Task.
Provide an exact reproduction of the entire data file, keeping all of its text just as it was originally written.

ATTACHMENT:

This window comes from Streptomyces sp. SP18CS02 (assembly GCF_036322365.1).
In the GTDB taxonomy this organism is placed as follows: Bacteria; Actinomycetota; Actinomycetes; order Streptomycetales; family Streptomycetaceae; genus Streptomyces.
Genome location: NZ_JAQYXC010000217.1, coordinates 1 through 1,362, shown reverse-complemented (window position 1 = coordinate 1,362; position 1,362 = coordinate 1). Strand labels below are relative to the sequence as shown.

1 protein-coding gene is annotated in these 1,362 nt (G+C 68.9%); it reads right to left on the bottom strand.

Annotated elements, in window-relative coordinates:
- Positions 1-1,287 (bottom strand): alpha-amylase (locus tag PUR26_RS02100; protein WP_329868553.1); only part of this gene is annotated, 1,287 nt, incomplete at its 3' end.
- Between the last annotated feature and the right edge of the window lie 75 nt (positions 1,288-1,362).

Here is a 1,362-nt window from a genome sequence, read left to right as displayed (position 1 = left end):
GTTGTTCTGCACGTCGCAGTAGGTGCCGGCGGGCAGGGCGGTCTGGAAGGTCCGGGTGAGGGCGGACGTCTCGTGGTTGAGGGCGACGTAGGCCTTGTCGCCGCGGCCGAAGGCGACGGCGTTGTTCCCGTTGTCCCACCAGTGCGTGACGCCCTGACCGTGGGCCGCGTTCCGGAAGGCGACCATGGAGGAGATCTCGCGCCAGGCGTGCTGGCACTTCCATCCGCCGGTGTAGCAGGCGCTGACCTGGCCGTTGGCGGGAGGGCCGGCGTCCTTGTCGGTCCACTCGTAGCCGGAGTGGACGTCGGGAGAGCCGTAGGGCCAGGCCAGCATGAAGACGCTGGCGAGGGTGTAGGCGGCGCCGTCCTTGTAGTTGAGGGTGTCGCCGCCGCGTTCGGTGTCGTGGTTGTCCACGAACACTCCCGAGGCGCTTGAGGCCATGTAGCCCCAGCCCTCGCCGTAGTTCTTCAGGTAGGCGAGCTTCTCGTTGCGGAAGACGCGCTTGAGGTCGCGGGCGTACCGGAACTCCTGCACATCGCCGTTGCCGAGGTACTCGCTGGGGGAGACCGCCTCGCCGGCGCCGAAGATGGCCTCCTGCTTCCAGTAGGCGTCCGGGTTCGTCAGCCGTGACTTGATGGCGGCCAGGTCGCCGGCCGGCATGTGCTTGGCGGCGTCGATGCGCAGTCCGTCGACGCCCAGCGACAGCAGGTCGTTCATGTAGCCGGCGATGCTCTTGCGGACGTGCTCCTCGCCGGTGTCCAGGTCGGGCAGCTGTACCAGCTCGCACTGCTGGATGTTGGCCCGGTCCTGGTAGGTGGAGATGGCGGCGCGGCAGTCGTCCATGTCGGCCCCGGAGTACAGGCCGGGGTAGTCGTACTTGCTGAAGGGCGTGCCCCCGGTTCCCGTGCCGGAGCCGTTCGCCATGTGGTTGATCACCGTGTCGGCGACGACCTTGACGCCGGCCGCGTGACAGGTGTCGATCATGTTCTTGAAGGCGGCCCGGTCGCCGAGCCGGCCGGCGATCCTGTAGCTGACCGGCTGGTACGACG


This window comes from Streptomyces sp. SP18CS02 (assembly GCF_036322365.1).
In the GTDB taxonomy this organism is placed as follows: Bacteria; Actinomycetota; Actinomycetes; order Streptomycetales; family Streptomycetaceae; genus Streptomyces.
Genome location: NZ_JAQYXC010000217.1, coordinates 1 through 1,362, shown reverse-complemented (window position 1 = coordinate 1,362; position 1,362 = coordinate 1). Strand labels below are relative to the sequence as shown.

1 protein-coding gene is annotated in these 1,362 nt (G+C 68.9%); it reads right to left on the bottom strand.

Annotated elements, in window-relative coordinates:
- Positions 1-1,287 (bottom strand): alpha-amylase (locus tag PUR26_RS02100; protein WP_329868553.1); only part of this gene is annotated, 1,287 nt, incomplete at its 3' end.
- Between the last annotated feature and the right edge of the window lie 75 nt (positions 1,288-1,362).

Here is a 1,362-nt window from a genome sequence, read left to right as displayed (position 1 = left end):
GTTGTTCTGCACGTCGCAGTAGGTGCCGGCGGGCAGGGCGGTCTGGAAGGTCCGGGTGAGGGCGGACGTCTCGTGGTTGAGGGCGACGTAGGCCTTGTCGCCGCGGCCGAAGGCGACGGCGTTGTTCCCGTTGTCCCACCAGTGCGTGACGCCCTGACCGTGGGCCGCGTTCCGGAAGGCGACCATGGAGGAGATCTCGCGCCAGGCGTGCTGGCACTTCCATCCGCCGGTGTAGCAGGCGCTGACCTGGCCGTTGGCGGGAGGGCCGGCGTCCTTGTCGGTCCACTCGTAGCCGGAGTGGACGTCGGGAGAGCCGTAGGGCCAGGCCAGCATGAAGACGCTGGCGAGGGTGTAGGCGGCGCCGTCCTTGTAGTTGAGGGTGTCGCCGCCGCGTTCGGTGTCGTGGTTGTCCACGAACACTCCCGAGGCGCTTGAGGCCATGTAGCCCCAGCCCTCGCCGTAGTTCTTCAGGTAGGCGAGCTTCTCGTTGCGGAAGACGCGCTTGAGGTCGCGGGCGTACCGGAACTCCTGCACATCGCCGTTGCCGAGGTACTCGCTGGGGGAGACCGCCTCGCCGGCGCCGAAGATGGCCTCCTGCTTCCAGTAGGCGTCCGGGTTCGTCAGCCGTGACTTGATGGCGGCCAGGTCGCCGGCCGGCATGTGCTTGGCGGCGTCGATGCGCAGTCCGTCGACGCCCAGCGACAGCAGGTCGTTCATGTAGCCGGCGATGCTCTTGCGGACGTGCTCCTCGCCGGTGTCCAGGTCGGGCAGCTGTACCAGCTCGCACTGCTGGATGTTGGCCCGGTCCTGGTAGGTGGAGATGGCGGCGCGGCAGTCGTCCATGTCGGCCCCGGAGTACAGGCCGGGGTAGTCGTACTTGCTGAAGGGCGTGCCCCCGGTTCCCGTGCCGGAGCCGTTCGCCATGTGGTTGATCACCGTGTCGGCGACGACCTTGACGCCGGCCGCGTGACAGGTGTCGATCATGTTCTTGAAGGCGGCCCGGTCGCCGAGCCGGCCGGCGATCCTGTAGCTGACCGGCTGGTACGACG